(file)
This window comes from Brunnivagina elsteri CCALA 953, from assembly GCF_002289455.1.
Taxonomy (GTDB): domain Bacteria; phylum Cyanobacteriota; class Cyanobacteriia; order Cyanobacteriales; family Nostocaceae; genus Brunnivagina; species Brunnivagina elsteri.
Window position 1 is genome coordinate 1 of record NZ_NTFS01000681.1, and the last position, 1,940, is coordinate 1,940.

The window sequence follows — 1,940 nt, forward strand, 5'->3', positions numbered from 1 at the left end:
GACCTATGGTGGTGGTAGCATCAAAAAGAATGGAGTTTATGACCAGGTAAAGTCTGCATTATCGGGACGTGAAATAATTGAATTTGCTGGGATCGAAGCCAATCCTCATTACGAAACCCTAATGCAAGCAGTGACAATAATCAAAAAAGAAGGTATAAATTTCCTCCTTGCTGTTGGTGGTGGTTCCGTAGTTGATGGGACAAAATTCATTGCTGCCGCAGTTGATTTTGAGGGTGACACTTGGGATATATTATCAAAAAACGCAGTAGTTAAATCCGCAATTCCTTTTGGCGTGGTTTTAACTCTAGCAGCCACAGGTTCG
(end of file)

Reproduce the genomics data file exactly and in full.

This window comes from Brunnivagina elsteri CCALA 953, from assembly GCF_002289455.1.
Taxonomy (GTDB): domain Bacteria; phylum Cyanobacteriota; class Cyanobacteriia; order Cyanobacteriales; family Nostocaceae; genus Brunnivagina; species Brunnivagina elsteri.
Window position 1 is genome coordinate 1 of record NZ_NTFS01000681.1, and the last position, 1,940, is coordinate 1,940.

The window sequence follows — 1,940 nt, forward strand, 5'->3', positions numbered from 1 at the left end:
GACCTATGGTGGTGGTAGCATCAAAAAGAATGGAGTTTATGACCAGGTAAAGTCTGCATTATCGGGACGTGAAATAATTGAATTTGCTGGGATCGAAGCCAATCCTCATTACGAAACCCTAATGCAAGCAGTGACAATAATCAAAAAAGAAGGTATAAATTTCCTCCTTGCTGTTGGTGGTGGTTCCGTAGTTGATGGGACAAAATTCATTGCTGCCGCAGTTGATTTTGAGGGTGACACTTGGGATATATTATCAAAAAACGCAGTAGTTAAATCCGCAATTCCTTTTGGCGTGGTTTTAACTCTAGCAGCCACAGGTTCG